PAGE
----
Science and Technology Platform Program for Advanced Biological Medicine


Development of novel immuno-regulatory methods using engineered exosomes

<Project Leader> HANAYAMA, Rikinari

Professor, WPI Nano Life Science Institute (NanoLSI), Kanazawa University

HANAYAMA, Rikinari

With the remarkable results of cancer immunotherapy using immune checkpoint inhibitors, the possibility of treatment using the immune response is highly expected. On the other hand, they release the brakes on immunity and strengthen the immune system in a “non-specific” manner. Therefore, the development of novel drugs that enhance immunity in a “cancer-specific” manner is required. On the other hand, many autoimmune diseases are treated with steroids or immunosuppressive drugs, but these “nonspecifically” suppress the entire immune system, causing side effects such as opportunistic infections. Therefore, there is a need to develop a method to “specifically” suppress self-reactive cells. As mentioned above, the development of drugs that take advantage of the “specificity” of immunity is expected to lead to the development of innovative treatments, but this has not yet been achieved. Therefore, we will develop innovative immuno-regulatory drugs with this “specificity” by artificially engineering extracellular vesicles called exosomes.
Exosomes are extracellular vesicles of about 30-100 nm in diameter secreted by most cell types. They carry proteins, lipids, and RNAs derived from the secretory cells, and serve as a novel intercellular communicator that controls various functions. (Fig. 1). In particular, molecules that activate the immune system (such as antigen-MHC complex) are present on exosomes secreted by immune cells, whereas molecules that suppress the immune system (Fas-L and PD-L1) are present on exosomes secreted by cancer cells, regulating various vital phenomena such as the control of immune response and cancer progression through these immune regulatory molecules. For this reason, drug discovery targeting exosomes or using exosomes is highly expected at present.
In particular, by producing chimeric molecules with tetraspanins (such as CD9, CD63, CD81), which are surface markers of exosomes, it has become possible to express the proteins of interest on exosomes. Thus, we are developing engineered exosomes that control the immune system by producing chimeric molecules of various immuno-regulatory proteins and tetraspanins to be expressed on exosomes. Therefore, in this research, by applying this technique to develop a technology that allows simultaneous expression of multiple immuno-regulatory molecules on exosomes, we will realize “innovative immuno-regulation methods” that cannot be realized by simple individual combinations. In other words, efficient activation of immune cells requires signals from multiple immuno-regulatory molecules simultaneously, but they disperse in vivo with conventional immuno-regulation methods (Fig. 2). As a result, it causes not only inefficient activation of target immune cells but also “non-specific” activation of non-target immune cells causing various side effects. On the other hand, by using our technology, multiple immuno-regulatory molecules are simultaneously transported in vivo via exosomes and used in the same place, causing synergistic effects for “specific” activation of target immune cells, which cannot be achieved by a simple combination of individual immuno-regulatory molecules.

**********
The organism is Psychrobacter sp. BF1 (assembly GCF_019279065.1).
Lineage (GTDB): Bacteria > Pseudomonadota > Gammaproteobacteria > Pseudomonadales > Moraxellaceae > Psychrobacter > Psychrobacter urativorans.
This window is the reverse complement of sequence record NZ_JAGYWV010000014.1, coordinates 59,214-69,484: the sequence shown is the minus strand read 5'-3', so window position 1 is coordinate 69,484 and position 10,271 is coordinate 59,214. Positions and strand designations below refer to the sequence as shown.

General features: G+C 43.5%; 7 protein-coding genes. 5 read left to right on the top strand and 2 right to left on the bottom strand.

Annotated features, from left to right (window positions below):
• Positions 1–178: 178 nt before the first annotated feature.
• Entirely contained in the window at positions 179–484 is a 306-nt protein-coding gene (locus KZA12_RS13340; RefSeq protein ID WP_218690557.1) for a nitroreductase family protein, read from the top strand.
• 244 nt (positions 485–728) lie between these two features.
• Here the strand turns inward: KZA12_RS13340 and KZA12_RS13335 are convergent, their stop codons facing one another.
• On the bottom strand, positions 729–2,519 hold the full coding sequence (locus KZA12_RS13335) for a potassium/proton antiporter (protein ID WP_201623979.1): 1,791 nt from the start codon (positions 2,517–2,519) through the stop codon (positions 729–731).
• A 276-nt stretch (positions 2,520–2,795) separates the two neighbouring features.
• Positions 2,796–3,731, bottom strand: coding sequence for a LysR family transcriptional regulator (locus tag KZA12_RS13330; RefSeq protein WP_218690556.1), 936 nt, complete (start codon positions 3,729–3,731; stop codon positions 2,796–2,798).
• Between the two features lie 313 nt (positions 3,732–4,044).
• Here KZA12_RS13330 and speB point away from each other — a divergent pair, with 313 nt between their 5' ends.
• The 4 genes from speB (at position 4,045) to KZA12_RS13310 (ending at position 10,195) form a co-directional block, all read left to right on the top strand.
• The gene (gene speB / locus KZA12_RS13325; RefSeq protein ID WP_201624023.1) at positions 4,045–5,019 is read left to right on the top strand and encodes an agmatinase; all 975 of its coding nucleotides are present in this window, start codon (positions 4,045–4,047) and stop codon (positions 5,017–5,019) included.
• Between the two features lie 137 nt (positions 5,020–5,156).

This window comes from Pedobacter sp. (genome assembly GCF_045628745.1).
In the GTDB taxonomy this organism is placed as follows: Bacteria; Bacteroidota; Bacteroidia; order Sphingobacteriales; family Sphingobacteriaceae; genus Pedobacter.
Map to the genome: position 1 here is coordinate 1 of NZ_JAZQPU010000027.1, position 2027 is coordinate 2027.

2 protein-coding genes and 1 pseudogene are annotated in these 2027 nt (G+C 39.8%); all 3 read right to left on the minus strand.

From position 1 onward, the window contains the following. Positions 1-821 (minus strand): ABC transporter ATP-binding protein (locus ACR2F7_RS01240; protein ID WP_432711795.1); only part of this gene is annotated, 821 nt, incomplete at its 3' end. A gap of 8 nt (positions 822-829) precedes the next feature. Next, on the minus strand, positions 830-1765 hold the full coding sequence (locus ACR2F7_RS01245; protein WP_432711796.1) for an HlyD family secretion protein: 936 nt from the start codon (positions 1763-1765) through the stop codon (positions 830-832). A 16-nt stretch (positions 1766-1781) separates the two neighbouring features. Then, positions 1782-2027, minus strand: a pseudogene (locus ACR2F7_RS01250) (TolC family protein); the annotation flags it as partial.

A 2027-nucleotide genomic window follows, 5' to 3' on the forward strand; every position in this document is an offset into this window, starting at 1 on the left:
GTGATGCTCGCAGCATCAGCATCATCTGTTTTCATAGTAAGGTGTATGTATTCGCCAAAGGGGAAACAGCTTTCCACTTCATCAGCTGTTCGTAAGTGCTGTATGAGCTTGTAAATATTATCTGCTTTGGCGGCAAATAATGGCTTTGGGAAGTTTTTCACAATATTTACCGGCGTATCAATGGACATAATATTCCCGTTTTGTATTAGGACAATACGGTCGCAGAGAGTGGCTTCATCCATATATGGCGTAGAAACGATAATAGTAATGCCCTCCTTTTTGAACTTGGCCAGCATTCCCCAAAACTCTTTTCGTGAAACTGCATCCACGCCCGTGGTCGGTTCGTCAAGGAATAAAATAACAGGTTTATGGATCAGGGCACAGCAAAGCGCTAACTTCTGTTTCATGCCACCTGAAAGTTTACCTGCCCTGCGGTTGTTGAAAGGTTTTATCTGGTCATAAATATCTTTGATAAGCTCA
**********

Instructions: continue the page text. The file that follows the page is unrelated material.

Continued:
By developing engineered exosomes with enhanced immuno-regulatory functions, we will develop methods to generate “immune cells that specifically attack only cancer cells” and “immune cells that specifically suppress autoimmunity/allergy” in the patients. Through this, we aim to develop treatments that are efficient and have few side effects for these diseases.

Figure 1 Figure 1: Molecules on exosomes.
Exosomes carry various immune regulatory molecules. In particular, tetraspanins are well-known surface exosomal markers. By producing a chimeric molecule with tetraspanins, it is possible to express any target protein on exosomes.
Figure 2 Figure 2: Goal of our research.
By developing a technology to simultaneously express multiple immuno-regulatory molecules (Signal 1,2,3) on exosomes, we aim to realize “innovative immuno-regulatory methods” that cannot be achieved by simple individual combinations (in this case, only orange T cells are specifically activated).
Figure 3 Figure 3: Group photo of Hanayama laboratory.


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